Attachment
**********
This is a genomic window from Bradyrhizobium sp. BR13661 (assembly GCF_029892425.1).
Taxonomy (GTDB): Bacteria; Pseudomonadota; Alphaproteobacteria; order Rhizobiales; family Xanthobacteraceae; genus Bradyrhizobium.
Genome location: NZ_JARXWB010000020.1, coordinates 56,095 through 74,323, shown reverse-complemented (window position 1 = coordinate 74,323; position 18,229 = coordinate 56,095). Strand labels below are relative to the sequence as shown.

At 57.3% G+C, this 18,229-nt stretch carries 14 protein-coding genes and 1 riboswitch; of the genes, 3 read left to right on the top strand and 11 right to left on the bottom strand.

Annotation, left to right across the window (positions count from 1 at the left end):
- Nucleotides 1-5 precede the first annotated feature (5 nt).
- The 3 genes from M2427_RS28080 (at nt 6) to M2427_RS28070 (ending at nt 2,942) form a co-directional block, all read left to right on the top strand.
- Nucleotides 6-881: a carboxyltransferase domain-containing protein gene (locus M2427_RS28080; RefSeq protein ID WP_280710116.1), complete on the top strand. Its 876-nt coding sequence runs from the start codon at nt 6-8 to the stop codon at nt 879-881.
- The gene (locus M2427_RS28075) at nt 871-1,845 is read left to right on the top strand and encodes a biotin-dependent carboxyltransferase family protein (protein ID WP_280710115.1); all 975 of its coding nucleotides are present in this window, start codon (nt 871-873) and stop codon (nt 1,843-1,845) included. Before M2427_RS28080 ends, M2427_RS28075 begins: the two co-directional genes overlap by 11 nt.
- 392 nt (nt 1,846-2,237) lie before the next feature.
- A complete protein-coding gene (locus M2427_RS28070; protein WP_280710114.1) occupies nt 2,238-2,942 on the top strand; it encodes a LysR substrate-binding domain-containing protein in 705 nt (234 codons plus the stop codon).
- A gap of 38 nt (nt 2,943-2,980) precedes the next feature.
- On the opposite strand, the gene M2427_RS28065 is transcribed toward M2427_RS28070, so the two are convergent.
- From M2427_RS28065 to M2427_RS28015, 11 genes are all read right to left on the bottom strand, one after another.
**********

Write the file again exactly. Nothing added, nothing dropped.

This is a genomic window from Bradyrhizobium sp. BR13661 (assembly GCF_029892425.1).
Taxonomy (GTDB): Bacteria; Pseudomonadota; Alphaproteobacteria; order Rhizobiales; family Xanthobacteraceae; genus Bradyrhizobium.
Genome location: NZ_JARXWB010000020.1, coordinates 56,095 through 74,323, shown reverse-complemented (window position 1 = coordinate 74,323; position 18,229 = coordinate 56,095). Strand labels below are relative to the sequence as shown.

At 57.3% G+C, this 18,229-nt stretch carries 14 protein-coding genes and 1 riboswitch; of the genes, 3 read left to right on the top strand and 11 right to left on the bottom strand.

Annotation, left to right across the window (positions count from 1 at the left end):
- Nucleotides 1-5 precede the first annotated feature (5 nt).
- The 3 genes from M2427_RS28080 (at nt 6) to M2427_RS28070 (ending at nt 2,942) form a co-directional block, all read left to right on the top strand.
- Nucleotides 6-881: a carboxyltransferase domain-containing protein gene (locus M2427_RS28080; RefSeq protein ID WP_280710116.1), complete on the top strand. Its 876-nt coding sequence runs from the start codon at nt 6-8 to the stop codon at nt 879-881.
- The gene (locus M2427_RS28075) at nt 871-1,845 is read left to right on the top strand and encodes a biotin-dependent carboxyltransferase family protein (protein ID WP_280710115.1); all 975 of its coding nucleotides are present in this window, start codon (nt 871-873) and stop codon (nt 1,843-1,845) included. Before M2427_RS28080 ends, M2427_RS28075 begins: the two co-directional genes overlap by 11 nt.
- 392 nt (nt 1,846-2,237) lie before the next feature.
- A complete protein-coding gene (locus M2427_RS28070; protein WP_280710114.1) occupies nt 2,238-2,942 on the top strand; it encodes a LysR substrate-binding domain-containing protein in 705 nt (234 codons plus the stop codon).
- A gap of 38 nt (nt 2,943-2,980) precedes the next feature.
- On the opposite strand, the gene M2427_RS28065 is transcribed toward M2427_RS28070, so the two are convergent.
- From M2427_RS28065 to M2427_RS28015, 11 genes are all read right to left on the bottom strand, one after another.